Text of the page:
Even before today’s flight, SpaceX has managed to corner a large portion of the launch service market, including the lucrative payloads flown for the U.S. Department of Defense.
According to a release issued by SpaceX, the company currently has more than 60 missions on its launch manifest representing over $7 billion under contract.
As Mir Juned Hussain noted, while SpaceX has encountered two very public accidents in a 14-month time span, this has not dampened interest in the company that was the first to make the following achievements:
- the first to launch a privately funded liquid-fueled rocket to orbit (with the flight of a Falcon 1 rocket on Sept. 28, 2008);
- the first private company to launch a spacecraft to orbit and then recover it (the COTS-1 mission in December 2010);
- the first private company to launch a spacecraft to the International Space Station (the COTS 2 mission in December 2012);
- the first landing of a rocket’s first stage (Orbcomm OG2 in December 2015); and
- the first landing of a rocket’s first stage on an ocean-based platform (the CRS-8 mission for NASA in April 2016).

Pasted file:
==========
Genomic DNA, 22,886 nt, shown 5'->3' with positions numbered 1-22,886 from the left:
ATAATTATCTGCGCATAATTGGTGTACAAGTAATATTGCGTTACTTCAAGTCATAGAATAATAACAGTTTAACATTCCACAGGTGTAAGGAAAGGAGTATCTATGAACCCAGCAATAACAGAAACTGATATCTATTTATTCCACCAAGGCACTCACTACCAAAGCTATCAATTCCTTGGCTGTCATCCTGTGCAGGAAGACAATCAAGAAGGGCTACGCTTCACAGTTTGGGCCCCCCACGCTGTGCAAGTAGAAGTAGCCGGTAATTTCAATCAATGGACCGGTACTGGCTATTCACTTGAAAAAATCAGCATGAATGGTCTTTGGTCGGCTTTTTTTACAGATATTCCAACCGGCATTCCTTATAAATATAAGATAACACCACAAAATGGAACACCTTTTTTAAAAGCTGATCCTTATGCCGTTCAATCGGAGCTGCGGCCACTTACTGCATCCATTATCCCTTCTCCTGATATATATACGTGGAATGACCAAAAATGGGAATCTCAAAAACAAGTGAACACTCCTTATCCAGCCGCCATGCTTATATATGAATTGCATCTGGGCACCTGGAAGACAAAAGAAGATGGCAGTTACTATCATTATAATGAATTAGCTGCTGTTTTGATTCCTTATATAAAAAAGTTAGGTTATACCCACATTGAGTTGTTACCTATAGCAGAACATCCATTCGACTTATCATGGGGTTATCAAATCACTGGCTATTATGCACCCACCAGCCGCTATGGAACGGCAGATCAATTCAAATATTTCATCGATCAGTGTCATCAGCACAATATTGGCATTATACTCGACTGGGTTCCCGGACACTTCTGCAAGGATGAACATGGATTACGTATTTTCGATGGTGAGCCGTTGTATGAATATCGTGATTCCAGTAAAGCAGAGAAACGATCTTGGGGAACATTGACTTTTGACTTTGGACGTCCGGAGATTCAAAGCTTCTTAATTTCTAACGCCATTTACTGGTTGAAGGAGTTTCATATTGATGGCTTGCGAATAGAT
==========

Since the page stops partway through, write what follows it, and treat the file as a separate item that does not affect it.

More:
The March 30, 2017, SES-10 mission adds yet another entry in SpaceX’s list of firsts.
In fact, another “first” was possibly revealed by SpaceX board member Steve Jurvetson when he said that SpaceX plans to attempt a fairing recovery during the SES-10 launch. If that is successful, it would mean that the only part of the Falcon 9 booster that wasn’t recovered from the launch of SES-10 would be the second stage (Elon Musk later announced at a post-launch news conference that the payload fairing had landed).
Tonight’s launch got started at 6:27 p.m. EDT (22:27 GMT) when the nine Merlin 1D rocket engines, arranged in an Octaweb formation at the base of the Falcon 9’s first stage, roared to life, lifting the slender cylinder of the rocket and its SES-10 satellite payload off the historic Launch Complex 39A and on its way into the sky.
At about one minute and 13 seconds into the flight, the Falcon 9 hit Mach 1, with the amount of thrust the rocket was unleashing estimated by SpaceFlight Now at being around 1.7 million pounds (7,500 kilonewtons) of thrust.
Some eight seconds later, the rocket had reached an area of maximum dynamic pressure, known as max-Q. Here, the rocket’s speed conspired with the pressure of the air to place the vehicle under the greatest amount of stress during the flight.
Some 2 minutes, 38 seconds after the Falcon 9 had left 39A, main engine cutoff (MECO) occurred and the first and second stages separated about three seconds later, leaving the former to conduct its second landing on the Of Course I Still Love You ASDS positioned out in the Atlantic.